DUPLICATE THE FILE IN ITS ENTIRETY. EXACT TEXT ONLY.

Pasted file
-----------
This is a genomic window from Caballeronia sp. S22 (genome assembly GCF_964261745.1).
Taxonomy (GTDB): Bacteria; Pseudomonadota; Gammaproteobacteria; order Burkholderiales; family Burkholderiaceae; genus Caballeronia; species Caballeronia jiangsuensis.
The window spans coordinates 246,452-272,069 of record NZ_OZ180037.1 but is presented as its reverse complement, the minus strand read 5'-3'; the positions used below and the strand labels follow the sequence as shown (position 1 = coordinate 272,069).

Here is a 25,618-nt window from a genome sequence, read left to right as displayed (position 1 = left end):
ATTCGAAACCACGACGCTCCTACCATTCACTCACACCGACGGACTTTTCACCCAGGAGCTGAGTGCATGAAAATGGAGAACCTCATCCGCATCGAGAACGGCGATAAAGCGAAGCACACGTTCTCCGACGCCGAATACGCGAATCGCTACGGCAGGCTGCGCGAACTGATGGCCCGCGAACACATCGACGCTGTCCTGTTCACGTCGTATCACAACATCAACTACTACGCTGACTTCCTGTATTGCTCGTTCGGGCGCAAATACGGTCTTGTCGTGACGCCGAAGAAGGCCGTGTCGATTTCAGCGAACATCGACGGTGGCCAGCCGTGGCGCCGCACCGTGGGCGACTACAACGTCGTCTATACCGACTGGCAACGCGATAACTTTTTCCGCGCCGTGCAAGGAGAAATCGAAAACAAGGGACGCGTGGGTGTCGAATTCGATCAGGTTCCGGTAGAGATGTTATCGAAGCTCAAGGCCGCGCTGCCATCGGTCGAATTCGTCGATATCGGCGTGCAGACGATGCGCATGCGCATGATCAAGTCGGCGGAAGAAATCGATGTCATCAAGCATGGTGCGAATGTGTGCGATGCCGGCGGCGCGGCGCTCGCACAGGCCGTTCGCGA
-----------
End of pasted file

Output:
This is a genomic window from Caballeronia sp. S22 (genome assembly GCF_964261745.1).
Taxonomy (GTDB): Bacteria; Pseudomonadota; Gammaproteobacteria; order Burkholderiales; family Burkholderiaceae; genus Caballeronia; species Caballeronia jiangsuensis.
The window spans coordinates 246,452-272,069 of record NZ_OZ180037.1 but is presented as its reverse complement, the minus strand read 5'-3'; the positions used below and the strand labels follow the sequence as shown (position 1 = coordinate 272,069).

Here is a 25,618-nt window from a genome sequence, read left to right as displayed (position 1 = left end):
ATTCGAAACCACGACGCTCCTACCATTCACTCACACCGACGGACTTTTCACCCAGGAGCTGAGTGCATGAAAATGGAGAACCTCATCCGCATCGAGAACGGCGATAAAGCGAAGCACACGTTCTCCGACGCCGAATACGCGAATCGCTACGGCAGGCTGCGCGAACTGATGGCCCGCGAACACATCGACGCTGTCCTGTTCACGTCGTATCACAACATCAACTACTACGCTGACTTCCTGTATTGCTCGTTCGGGCGCAAATACGGTCTTGTCGTGACGCCGAAGAAGGCCGTGTCGATTTCAGCGAACATCGACGGTGGCCAGCCGTGGCGCCGCACCGTGGGCGACTACAACGTCGTCTATACCGACTGGCAACGCGATAACTTTTTCCGCGCCGTGCAAGGAGAAATCGAAAACAAGGGACGCGTGGGTGTCGAATTCGATCAGGTTCCGGTAGAGATGTTATCGAAGCTCAAGGCCGCGCTGCCATCGGTCGAATTCGTCGATATCGGCGTGCAGACGATGCGCATGCGCATGATCAAGTCGGCGGAAGAAATCGATGTCATCAAGCATGGTGCGAATGTGTGCGATGCCGGCGGCGCGGCGCTCGCACAGGCCGTTCGCGA